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Raising A Cyber-Savvy Generation

When I was a kid... I don't probably need to go any further, but you might have heard a dial-tone when you went online. The biggest security threat on that shared family computer was that someone would delete the check register spreadsheet. I can still remember a computer science professor telling the class that we were the first generation of kids that had computers at home. I can still remember my first employees who grew up with internet access as kids. Now I'm braced for employees who grew up always connected to social media.

Computing is now ubiquitous - and kids navigate the digital world as effortlessly as they breathe, constantly connected to friends, information, and entertainment. But are they equipped with the knowledge and skills to navigate this digital landscape safely and responsibly? Do they realize that bits of their digital trails may persist in ways that their grandchildren will see what they've said and done online? Do they understand what the consequences of giving access to their accounts to their friends might be? Do they know that some things they get online could damage their devices? The answer to all of these is that they only know what they're told, or what they learn the hard way.

The Urgency of Cybersecurity Education

The kiddos need to be online now, though. They do school work there. They don't call each other on the home phone and tie up the line - now they use an online service to video chat. They coordinate when they need to get picked up in real time, and where. We see their pin on a map so know they're safe. In short, they don't just want to be online - they need to be.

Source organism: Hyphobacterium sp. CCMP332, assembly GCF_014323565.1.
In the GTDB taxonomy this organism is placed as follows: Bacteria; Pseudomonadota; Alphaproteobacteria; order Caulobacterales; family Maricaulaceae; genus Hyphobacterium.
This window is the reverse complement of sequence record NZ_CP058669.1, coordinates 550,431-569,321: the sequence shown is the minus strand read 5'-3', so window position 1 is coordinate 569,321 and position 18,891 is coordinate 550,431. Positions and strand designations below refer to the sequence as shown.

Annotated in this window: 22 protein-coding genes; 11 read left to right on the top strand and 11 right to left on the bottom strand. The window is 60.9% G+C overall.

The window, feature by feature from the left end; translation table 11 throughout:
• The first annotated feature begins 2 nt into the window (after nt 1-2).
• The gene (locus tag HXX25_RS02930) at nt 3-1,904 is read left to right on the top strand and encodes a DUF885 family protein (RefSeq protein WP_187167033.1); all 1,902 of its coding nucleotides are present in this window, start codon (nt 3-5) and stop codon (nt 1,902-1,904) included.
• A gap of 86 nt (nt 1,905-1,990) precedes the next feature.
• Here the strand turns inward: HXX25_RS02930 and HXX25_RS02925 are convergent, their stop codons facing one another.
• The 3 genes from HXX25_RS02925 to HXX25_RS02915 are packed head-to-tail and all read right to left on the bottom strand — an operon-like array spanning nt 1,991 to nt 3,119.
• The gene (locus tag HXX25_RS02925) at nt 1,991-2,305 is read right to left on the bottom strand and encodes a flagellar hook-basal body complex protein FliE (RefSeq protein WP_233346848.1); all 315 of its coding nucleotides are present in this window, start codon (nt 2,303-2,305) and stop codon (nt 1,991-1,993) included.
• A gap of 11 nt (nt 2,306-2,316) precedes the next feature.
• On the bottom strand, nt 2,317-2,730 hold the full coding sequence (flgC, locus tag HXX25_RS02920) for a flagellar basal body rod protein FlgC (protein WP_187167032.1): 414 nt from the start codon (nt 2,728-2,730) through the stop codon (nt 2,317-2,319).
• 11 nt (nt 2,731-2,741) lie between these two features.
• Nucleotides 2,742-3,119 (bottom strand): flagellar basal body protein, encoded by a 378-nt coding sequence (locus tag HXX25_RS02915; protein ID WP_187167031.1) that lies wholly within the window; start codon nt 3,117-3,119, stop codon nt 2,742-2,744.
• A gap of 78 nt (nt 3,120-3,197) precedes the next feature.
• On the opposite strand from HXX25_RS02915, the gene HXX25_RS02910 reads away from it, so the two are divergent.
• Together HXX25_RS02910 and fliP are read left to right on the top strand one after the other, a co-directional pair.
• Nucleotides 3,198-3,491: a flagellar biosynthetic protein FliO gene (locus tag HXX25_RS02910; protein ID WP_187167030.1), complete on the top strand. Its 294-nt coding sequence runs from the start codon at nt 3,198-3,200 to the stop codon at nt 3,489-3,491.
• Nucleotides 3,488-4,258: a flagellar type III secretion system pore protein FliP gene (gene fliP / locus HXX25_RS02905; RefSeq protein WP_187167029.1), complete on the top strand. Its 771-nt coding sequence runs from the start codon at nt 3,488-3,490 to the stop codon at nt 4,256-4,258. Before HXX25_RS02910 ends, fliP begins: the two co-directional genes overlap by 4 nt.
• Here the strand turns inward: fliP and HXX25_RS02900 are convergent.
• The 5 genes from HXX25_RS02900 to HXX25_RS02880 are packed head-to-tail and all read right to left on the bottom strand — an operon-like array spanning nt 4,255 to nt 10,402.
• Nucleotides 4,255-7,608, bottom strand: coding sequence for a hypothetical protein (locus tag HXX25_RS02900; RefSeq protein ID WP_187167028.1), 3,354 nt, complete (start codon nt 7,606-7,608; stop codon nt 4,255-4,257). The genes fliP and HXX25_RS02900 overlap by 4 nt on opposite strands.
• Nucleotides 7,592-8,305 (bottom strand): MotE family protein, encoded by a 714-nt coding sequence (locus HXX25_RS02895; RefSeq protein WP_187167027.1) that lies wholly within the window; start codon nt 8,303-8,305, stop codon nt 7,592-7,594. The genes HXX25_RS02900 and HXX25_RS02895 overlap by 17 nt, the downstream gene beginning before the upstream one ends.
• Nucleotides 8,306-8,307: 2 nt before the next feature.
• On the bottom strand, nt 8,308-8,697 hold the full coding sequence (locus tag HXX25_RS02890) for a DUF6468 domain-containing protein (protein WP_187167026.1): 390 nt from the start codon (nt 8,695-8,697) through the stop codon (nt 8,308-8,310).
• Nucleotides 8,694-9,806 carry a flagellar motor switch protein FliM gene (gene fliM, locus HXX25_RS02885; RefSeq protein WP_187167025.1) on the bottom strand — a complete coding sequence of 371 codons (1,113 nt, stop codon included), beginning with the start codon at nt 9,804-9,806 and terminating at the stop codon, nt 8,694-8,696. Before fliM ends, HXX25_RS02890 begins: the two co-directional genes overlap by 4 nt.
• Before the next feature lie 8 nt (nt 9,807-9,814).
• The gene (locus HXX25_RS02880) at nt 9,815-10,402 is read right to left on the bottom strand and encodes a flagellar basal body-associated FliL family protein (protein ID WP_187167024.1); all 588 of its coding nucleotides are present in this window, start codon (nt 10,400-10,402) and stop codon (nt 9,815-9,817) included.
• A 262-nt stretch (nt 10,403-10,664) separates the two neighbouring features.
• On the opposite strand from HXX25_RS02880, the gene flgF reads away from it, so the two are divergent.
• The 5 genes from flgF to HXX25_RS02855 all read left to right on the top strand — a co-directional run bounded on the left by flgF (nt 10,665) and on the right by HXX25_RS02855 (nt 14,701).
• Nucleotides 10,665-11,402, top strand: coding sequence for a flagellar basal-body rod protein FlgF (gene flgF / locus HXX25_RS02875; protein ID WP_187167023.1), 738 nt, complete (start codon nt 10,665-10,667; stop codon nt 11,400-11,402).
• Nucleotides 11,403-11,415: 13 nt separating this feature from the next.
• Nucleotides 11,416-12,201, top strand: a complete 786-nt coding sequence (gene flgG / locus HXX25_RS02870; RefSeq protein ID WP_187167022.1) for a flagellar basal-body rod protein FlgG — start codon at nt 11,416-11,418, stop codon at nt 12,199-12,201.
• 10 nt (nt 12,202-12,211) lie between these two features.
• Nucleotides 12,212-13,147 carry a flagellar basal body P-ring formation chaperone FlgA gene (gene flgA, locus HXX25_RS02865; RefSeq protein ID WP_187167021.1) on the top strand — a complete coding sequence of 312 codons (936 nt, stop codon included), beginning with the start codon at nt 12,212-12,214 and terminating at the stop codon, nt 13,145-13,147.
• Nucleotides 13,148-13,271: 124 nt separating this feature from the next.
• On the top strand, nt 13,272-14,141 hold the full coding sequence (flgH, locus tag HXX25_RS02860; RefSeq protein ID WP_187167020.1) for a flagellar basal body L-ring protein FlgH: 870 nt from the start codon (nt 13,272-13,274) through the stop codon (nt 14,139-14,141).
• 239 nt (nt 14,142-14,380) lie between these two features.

While the internet can be a powerful tool for learning and connection, it also harbors dangers like cyberbullying, scams, and online predators. Parents want to wrap our arms around them and keep them safe. But we can't watch every interaction they have with the larger world. With many schools and activities still operating virtually, it's crucial for parents to actively engage in their children's digital lives and foster healthy cybersecurity habits. Trust, but verify.

Instill Confidence, Not Fear

The world is a scary place, but since the dawn of time parents have given their children increasing amounts of freedom to explore that world as they grow more responsible. Children earn the ability to cross the street by proving they'll look both ways. They earn the ability to brush their own hair when they prove they can get all the tangles out. They earn the ability to get a car by getting a drivers license. Some of these are quantifiable - others you just kinda' know.

If we scare them, they're less likely to pursue their own freedoms. Instead of portraying the internet as a scary place, it's important to empower children with knowledge. When it comes to the internet, this comes down to a few basic places where we can talk about things in ways that are positive, rather than leading with fear.

Password Security

My kid gave the password for their Snapchat to friends so they could keep their streaks alive while they were at camp. I'm pretty sure the whole friend group had their PIN number to unlock the phone. The whole group was talking about the fact that they all just use the password the school gave them when they started for most of their other services - which means that they're all using that for their social media accounts, so sharing access to everything. Of course, not with parents!